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Client Update: Significant High Court decision on settlement of regulatory proceedings

9 December 2015

In brief: The High Court today held that parties and regulators are permitted to put before the court an agreed position as to the value of a penalty reached as part of a settlement agreement. Our Regulatory team reports.

Summary

The High Court's important judgment, which held that parties and regulators are permitted to put before the court an agreed position as to the value of a penalty reached as part of a settlement agreement, will have significant implications for the settlement of proceedings involving a regulator. It will remain a matter for the court, in its discretion, to determine whether the agreed penalty is appropriate. The decision is consistent with historical practice and will facilitate the resolution of regulatory proceedings by providing greater certainty that penalties agreed between the parties will likely come to be reflected in the court's orders.

Doing deals with regulators: the court's role

Over the past two decades, a practice has developed, whereby companies who wish to settle proceedings brought by a regulator such as the ACCC, ATO and ASIC  agree with the regulator a joint statement of facts and a penalty.

If this agreed penalty fell within an appropriate range, the court would typically endorse the negotiated settlement and make corresponding orders. While the court would usually endorse the negotiated penalty, it retained a discretion to reject the submissions on penalty and impose a different penalty if it considered that the agreed penalty was not appropriate in all the circumstances.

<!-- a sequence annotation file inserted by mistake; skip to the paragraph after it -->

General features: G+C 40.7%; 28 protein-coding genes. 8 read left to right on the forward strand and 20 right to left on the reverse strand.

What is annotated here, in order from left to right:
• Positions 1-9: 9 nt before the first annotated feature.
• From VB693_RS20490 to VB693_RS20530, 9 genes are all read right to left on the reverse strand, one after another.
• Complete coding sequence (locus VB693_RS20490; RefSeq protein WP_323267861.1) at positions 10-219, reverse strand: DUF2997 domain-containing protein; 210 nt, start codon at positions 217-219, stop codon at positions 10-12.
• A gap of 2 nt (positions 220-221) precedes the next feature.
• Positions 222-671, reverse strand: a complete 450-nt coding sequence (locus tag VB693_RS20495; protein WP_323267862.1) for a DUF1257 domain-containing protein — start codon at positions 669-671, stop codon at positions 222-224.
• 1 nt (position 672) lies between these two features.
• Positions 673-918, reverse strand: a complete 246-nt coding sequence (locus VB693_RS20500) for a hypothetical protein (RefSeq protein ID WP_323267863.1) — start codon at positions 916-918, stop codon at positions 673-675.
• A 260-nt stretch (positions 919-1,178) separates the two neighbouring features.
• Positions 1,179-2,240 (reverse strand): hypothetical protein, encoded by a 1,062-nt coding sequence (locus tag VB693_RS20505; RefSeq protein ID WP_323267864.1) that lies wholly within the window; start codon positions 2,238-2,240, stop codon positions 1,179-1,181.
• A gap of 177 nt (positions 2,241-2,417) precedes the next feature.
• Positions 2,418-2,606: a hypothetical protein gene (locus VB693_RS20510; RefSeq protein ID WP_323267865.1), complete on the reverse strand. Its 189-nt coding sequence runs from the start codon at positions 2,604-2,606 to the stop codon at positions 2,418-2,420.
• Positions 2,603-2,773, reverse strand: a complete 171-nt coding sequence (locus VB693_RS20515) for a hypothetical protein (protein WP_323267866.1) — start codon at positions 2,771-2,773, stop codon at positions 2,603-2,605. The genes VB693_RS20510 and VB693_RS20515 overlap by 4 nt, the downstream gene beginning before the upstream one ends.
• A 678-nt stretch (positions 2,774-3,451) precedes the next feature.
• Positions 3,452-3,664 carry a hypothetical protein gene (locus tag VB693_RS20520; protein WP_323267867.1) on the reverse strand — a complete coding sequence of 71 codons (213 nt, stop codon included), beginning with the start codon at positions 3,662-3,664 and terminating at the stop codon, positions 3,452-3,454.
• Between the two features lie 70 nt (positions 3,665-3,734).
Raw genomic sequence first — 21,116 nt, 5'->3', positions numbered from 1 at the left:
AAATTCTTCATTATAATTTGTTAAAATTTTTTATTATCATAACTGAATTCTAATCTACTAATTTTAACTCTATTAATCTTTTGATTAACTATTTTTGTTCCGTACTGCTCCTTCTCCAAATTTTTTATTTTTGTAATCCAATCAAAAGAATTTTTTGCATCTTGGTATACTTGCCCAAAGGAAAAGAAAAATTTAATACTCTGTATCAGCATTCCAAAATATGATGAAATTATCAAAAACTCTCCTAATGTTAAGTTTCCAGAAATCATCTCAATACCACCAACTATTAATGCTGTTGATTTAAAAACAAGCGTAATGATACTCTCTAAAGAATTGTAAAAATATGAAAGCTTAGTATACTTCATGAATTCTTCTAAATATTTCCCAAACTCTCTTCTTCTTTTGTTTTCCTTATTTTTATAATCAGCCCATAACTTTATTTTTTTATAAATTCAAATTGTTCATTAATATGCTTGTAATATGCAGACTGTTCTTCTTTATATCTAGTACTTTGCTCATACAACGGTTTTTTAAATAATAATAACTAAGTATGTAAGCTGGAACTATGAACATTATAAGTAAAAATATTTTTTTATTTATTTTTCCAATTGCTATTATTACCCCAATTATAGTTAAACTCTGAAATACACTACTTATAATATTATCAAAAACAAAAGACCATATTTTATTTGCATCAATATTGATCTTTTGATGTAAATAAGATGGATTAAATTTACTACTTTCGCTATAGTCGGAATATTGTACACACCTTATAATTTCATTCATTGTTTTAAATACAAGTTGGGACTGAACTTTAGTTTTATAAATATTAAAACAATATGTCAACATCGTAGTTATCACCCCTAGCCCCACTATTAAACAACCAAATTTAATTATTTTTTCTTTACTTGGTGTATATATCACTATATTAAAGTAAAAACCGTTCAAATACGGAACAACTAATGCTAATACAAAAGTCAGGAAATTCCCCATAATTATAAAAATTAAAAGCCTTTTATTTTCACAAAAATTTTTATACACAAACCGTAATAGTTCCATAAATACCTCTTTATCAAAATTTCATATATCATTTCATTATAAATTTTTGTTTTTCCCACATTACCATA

This well established practice was halted by a decision of the Full Federal Court earlier this year in Director, Fair Work Building Industry Inspectorate v CFMEU (2015) 229 FCR 331 (see our article Unravelled: Full Federal Court rules against agreed civil penalties), which held that a court cannot receive submissions on the quantum of the appropriate penalty. In the CFMEU case, the Federal Court applied a criminal law case (Barbaro v The Queen (2014) 253 CLR 58), which held that criminal prosecutors are not permitted to make a submission to a sentencing judge setting out a range of available sentences.

The Commonwealth and others appealed the judgment in the CFMEU case to the High Court.

The High Court's decision

The High Court  unanimously held that the principles from Barbaro had no application in relation to civil penalty proceedings. The High Court emphasised that, in considering the submissions of the parties as to the agreed penalty, the court's task is to determine whether the agreed penalty is appropriate in all the circumstances. Critically, the High Court reiterated that a court that has received submissions on penalties retains a discretion to reject the agreed penalty if the court does not consider it appropriate. This discretion ensures that the submission of agreed penalties does not usurp the court's role.

In reaching its decision, the High Court noted the public interest in promoting predictability in the settlement of civil penalty proceedings, including the public interest in avoiding lengthy and complex trials.

 

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